's direction is as masterful as his writing, and he handles this material so well. With 3 very different stories being juggled here, this could easily have been a very messy and very choppy film but the pacing never fluctuates and Tom seamlessly weaves between the various narratives - from Susan's present and her past and the story within the novel too. It's a very slow-paced film and Ford really takes his time to set up these characters and tell the stories but it's just such a gripping screenplay and directed so meticulously that the film never once feels slow and never drags and it always keeps you on your toes. He orchestrates the tone and the atmosphere superbly too, to create some truly thrilling and nail-bitingly tense moments - a scene early on, set in the novel, with Gyllenhaal and Taylor-Johnson on the road is truly chilling and haunting and undoubtedly one of the best scenes of the year. The action is kept to a minimum too but it's grounded and intense when it takes place. Of course, coming from the fashion industry, Ford would naturally have an eye for aesthetic and it's evident because this is a gorgeous looking film - it has a very unique, beautiful style to it and the cinematography is astounding. The use of colour is very important too, with the subtle differeneces and the visual aesthetic almost a character in itself, lending to the proceedings and the story as a whole.
In the end, it's hard to fault Nocturnal Animals. It's flawless. It's a masterpiece. It will capture and hold your attention from the opening frame to the very last and will have a lasting impact too. This is by no means an easy film to watch; it's unsettlingly dark and tense and just bone-rattlingly chilling. However, if you like complex, layered thrillers then this is for you. It's a film with a lingering impact and one that will make you think for days on end. Ford is a director that has observed art and created it many times in the fashion world; this is a film about an art gallery owner with an artistic style and aesthetic. It's safe to say that this is another work of tremendous art for Tom Ford, a finely crafted and beautifully composed piece of cinema.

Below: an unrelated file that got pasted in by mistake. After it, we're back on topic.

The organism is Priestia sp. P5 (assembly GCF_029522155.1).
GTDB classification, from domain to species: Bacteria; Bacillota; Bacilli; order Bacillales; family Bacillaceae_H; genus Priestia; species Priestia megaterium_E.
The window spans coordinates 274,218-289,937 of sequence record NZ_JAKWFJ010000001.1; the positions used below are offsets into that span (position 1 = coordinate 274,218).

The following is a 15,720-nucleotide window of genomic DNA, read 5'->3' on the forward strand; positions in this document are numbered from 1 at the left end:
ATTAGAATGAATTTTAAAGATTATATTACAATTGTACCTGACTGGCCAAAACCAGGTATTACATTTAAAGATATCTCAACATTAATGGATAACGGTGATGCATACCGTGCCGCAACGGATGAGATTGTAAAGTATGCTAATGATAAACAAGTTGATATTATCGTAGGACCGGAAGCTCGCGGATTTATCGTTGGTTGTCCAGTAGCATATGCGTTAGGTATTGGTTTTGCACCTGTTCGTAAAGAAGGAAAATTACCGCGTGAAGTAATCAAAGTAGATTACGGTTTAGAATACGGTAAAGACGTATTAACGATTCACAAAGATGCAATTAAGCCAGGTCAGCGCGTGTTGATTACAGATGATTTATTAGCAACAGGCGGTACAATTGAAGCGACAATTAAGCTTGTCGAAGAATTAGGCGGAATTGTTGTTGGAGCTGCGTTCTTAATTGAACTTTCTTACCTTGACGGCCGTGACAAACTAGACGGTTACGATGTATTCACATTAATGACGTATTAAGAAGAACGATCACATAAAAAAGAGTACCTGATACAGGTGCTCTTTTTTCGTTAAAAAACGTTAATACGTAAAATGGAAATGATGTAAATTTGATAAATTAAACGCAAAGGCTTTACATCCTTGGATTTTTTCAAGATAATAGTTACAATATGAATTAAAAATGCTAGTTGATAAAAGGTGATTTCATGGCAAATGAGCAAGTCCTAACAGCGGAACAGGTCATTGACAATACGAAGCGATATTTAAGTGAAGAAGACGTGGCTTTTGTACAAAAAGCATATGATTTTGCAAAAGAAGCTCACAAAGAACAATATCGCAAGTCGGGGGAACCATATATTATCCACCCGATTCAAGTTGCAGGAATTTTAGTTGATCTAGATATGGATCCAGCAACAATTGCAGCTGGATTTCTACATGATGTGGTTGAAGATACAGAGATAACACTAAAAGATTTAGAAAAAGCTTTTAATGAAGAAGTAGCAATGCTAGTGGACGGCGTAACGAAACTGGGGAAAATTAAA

Tom Ford dazzles with the remarkable Nocturnal Animals; a gorgeously shot, sharply written, superbly acted and finely crafted piece of film. It's dark, unsettling and a truly hauntingly beautiful masterpiece.
About the Author
Founder of Oasis Awais, and avid lover of life, Awais Irfan's love of writing and film is unequivocal. Ever since he was a little kid, he has loved the cinematic experience; so much so, he is studying Film Production in Glasgow and hopes to be the next "big thing" in directing.